Lost beneath the waters
When the Rogue River raged over its banks during the 1964 Christmas week flood, it wiped out bridges and more than 200 homes in its upper reaches — and doomed what was left standing in the small communities of Laurelhurst and McLeod.
The devastating flood pushed the U.S. Army Corps of Engineers to build a dam north of Shady Cove in the 1970s. The Rogue River's trapped waters rose, covering Laurelhurst along the east bank and McLeod on the west side beneath the newly formed Lost Creek Lake.
While most people can make a pilgrimage back to their hometowns, residents of the inundated communities don't have that option.
"The whole town where you grew up doesn't exist anymore — and no one knows it was there," says Kit Ellingson, who is researching the lost history of the communities with her husband, Dennis Ellingson.
Dennis is writing a book about their discoveries titled, "The Lost Villages of Lost Creek Lake." Due out early next year and packed with photographs, maps and stories, the book will bring the communities back to life for readers.
"They'll basically get to take a tour of what was there at the time," he says.
Dennis Ellingson will give a sneak peek of the book's contents during a presentation with images at 4 p.m. Thursday, Sept. 21, at the Eagle Point library, 239 W. Main St.
The couple live in Shady Cove, but didn't grow up in the area. However, Dennis, who grew up in The Dalles along the Columbia River, can relate to the experience of the Laurelhurst and McLeod residents.
He witnessed tribal members fishing at Celilo Falls on the Columbia for the last time. When the floodgates of the newly constructed Dalles Dam were closed in 1957, the traditional fishing spot that had been used for thousands of years was submerged within hours by what would be called Celilo Lake. The Native American villages of Wyam on the Oregon side of the Columbia and S'kin on the Washington side also disappeared into the reservoir.
While going on hikes around Lost Creek Lake, the Ellingsons began seeing hints of what had existed before.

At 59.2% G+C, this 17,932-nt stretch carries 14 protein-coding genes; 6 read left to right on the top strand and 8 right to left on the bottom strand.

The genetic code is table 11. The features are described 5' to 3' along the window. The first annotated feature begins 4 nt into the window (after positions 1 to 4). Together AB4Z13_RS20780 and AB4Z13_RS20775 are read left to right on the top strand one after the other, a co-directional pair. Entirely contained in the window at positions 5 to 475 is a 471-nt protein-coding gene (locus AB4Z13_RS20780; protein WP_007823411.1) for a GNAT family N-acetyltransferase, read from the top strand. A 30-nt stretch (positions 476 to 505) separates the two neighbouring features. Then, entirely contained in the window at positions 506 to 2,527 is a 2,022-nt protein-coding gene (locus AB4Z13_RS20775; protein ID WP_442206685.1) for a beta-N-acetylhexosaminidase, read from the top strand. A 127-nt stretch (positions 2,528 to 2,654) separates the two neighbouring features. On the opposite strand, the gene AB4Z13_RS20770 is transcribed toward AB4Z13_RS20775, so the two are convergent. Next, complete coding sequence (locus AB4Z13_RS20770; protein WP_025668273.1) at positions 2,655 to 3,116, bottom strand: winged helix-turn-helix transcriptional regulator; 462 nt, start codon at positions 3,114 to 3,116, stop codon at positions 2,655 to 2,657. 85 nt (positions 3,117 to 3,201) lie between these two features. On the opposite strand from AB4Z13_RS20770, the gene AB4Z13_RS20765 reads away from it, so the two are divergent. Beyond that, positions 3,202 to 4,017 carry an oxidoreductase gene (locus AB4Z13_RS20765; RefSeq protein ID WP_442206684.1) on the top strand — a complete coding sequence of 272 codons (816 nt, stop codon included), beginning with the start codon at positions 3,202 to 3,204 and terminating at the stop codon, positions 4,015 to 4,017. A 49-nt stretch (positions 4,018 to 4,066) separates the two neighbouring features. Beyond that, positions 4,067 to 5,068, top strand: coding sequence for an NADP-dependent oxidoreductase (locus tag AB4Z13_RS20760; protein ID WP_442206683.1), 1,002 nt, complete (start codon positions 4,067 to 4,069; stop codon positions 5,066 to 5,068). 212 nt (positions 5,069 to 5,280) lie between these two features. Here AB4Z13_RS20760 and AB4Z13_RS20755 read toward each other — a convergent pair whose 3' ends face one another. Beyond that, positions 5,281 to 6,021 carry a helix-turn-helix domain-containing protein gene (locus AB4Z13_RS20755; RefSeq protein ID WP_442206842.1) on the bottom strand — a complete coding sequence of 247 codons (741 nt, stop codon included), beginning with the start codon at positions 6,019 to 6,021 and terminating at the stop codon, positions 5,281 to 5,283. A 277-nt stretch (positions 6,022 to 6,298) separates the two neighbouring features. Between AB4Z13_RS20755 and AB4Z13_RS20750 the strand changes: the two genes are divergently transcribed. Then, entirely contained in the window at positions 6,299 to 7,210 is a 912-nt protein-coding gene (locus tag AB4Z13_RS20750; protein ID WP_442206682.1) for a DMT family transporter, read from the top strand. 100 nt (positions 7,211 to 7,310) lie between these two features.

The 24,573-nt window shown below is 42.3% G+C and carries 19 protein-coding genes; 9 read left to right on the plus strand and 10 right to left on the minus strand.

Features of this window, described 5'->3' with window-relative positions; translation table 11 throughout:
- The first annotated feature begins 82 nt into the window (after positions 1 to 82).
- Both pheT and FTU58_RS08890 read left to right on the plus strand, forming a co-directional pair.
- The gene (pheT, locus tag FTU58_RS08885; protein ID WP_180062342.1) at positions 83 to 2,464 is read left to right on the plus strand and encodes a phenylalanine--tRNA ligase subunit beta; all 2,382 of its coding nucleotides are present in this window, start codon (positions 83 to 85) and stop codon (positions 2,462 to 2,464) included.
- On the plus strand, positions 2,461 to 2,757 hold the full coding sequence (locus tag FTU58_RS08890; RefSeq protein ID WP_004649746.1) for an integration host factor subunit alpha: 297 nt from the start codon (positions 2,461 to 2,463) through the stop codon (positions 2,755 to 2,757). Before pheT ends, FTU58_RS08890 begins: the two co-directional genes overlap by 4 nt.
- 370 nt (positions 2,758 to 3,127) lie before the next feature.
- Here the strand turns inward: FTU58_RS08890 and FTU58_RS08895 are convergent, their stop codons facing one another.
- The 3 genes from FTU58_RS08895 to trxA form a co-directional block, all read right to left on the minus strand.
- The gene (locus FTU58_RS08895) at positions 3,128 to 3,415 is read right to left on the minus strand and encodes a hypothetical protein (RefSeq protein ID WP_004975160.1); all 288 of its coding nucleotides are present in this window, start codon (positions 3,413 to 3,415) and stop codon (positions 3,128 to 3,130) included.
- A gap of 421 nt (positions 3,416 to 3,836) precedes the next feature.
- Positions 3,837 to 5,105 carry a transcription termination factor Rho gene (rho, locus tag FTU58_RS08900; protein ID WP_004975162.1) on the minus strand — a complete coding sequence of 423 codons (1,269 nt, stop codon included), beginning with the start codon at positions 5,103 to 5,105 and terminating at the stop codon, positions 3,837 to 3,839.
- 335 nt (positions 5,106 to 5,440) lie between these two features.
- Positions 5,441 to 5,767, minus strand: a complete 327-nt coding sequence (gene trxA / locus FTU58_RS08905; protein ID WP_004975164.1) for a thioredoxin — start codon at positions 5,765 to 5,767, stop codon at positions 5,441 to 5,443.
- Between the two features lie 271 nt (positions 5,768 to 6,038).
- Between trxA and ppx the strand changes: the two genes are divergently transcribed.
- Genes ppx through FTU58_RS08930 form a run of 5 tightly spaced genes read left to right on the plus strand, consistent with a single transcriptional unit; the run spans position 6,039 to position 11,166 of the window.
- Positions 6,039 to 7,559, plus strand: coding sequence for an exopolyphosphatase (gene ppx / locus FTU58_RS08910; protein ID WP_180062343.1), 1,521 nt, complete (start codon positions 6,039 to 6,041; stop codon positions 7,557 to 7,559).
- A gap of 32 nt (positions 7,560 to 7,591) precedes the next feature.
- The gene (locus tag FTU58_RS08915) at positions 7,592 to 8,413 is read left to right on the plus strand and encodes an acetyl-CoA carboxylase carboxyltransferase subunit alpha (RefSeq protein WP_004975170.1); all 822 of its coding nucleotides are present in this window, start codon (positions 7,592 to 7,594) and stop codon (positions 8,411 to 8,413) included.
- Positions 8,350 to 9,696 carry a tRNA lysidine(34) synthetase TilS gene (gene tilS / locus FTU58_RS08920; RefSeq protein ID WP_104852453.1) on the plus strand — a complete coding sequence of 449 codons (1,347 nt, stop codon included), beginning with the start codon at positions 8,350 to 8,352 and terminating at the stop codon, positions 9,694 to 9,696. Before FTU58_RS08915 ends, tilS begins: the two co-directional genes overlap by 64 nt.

"When the lake was low, we would find things that intrigued us," Kit says.
They researched a few books that have been penned about the lost communities, including the 1979 memoir "The Rogue I Remember," by Wallace Ohrt, who recounts life along the upper Rogue River during the Great Depression. Ohrt recalls farms, boyhood haunts and the one-room school he attended that were erased by Lost Creek Lake.
Using the books as a jumping-off point, the couple have been interviewing people, visiting sites and gathering photos and documents. They have uncovered tales both touching and odd.
The site for Uncanny Canyon lies beneath the lake's waters near the Takelma boat ramp on the west shore. Marked by a towering painted totem pole, Uncanny Canyon was an attraction modeled after the more famous Oregon Vortex outside Gold Hill. People could visit tilted buildings designed to create unsettling optical illusions.
Rumor has it that the people who ran the Oregon Vortex accused the creator of Uncanny Canyon of copying them. After each side threatened to expose the other as a fraud, the squabble died down, Dennis says.
During the 1920s, auto campgrounds sprang up around the nation as more people were able to buy vehicles and go on driving tours. Casey's Auto Camp, which was located below where William L. Jess Dam stands today, distinguished itself by keeping a captive black bear.
"Jerry the Bear's talent was he would hold a soda bottle or milk bottle and drink it down. It was an attraction and people wanted to stop," Dennis says.
A small, picturesque covered bridge called Peyton Bridge was located near where today's massive Peyton Bridge crosses the lake. Built in 1899 and then redone in 1900, the covered bridge was likely lost to the 1964 flood and was replaced with a concrete bridge nearby. That concrete bridge was itself swallowed by Lost Creek Lake, Dennis says.
Farther down the river and below the dam, the McLeod Bridge was washed out by the flood — one of several upper Rogue bridges lost to the rampaging waters.
A hunting lodge near the river called Rogue's Roost was another casualty of the flood. The retreat owned by a wealthy California woman was destroyed — except for its swimming pool. That pool still exists under the waters of Lost Creek Lake, Dennis says.
The devastation in 1964 was proof enough for most people that a flood-controlling dam was necessary.
"There were some protests, but most people seemed to be resigned to the fact that that was just the way it was going to be," Dennis says.
To make way for the dam and reservoir, the U.S. Army Corps of Engineers took over a broad swath of land that included more than just the lake area itself. Pear orchards, a fruit-packing facility, strawberry and pig farms, houses and more were in the way. Trees were logged for the reservoir and its shoreline.
Not far from the dam, the Ellingsons found a row of irises. Their research revealed the perennial flowers marked what was once the home site for Hobart and Clair Ditsworth. Hobart worked for an electric company and would go out with mules to check power lines and poles.
"It's touching," Kit says. "You realize this was their home. Most people welcomed the dam because of the flooding. But that was someone's home. All that's left is a couple of fence posts and irises."
A research project that started out of curiosity has now morphed into a mission as the couple race to record people's fading memories. Dennis says he always chokes up when he recalls one particular conversation.
"One of the people said to me, 'Thank you for writing this. Thank you for not forgetting about us,' " he says.
To reach the couple, email email@example.com.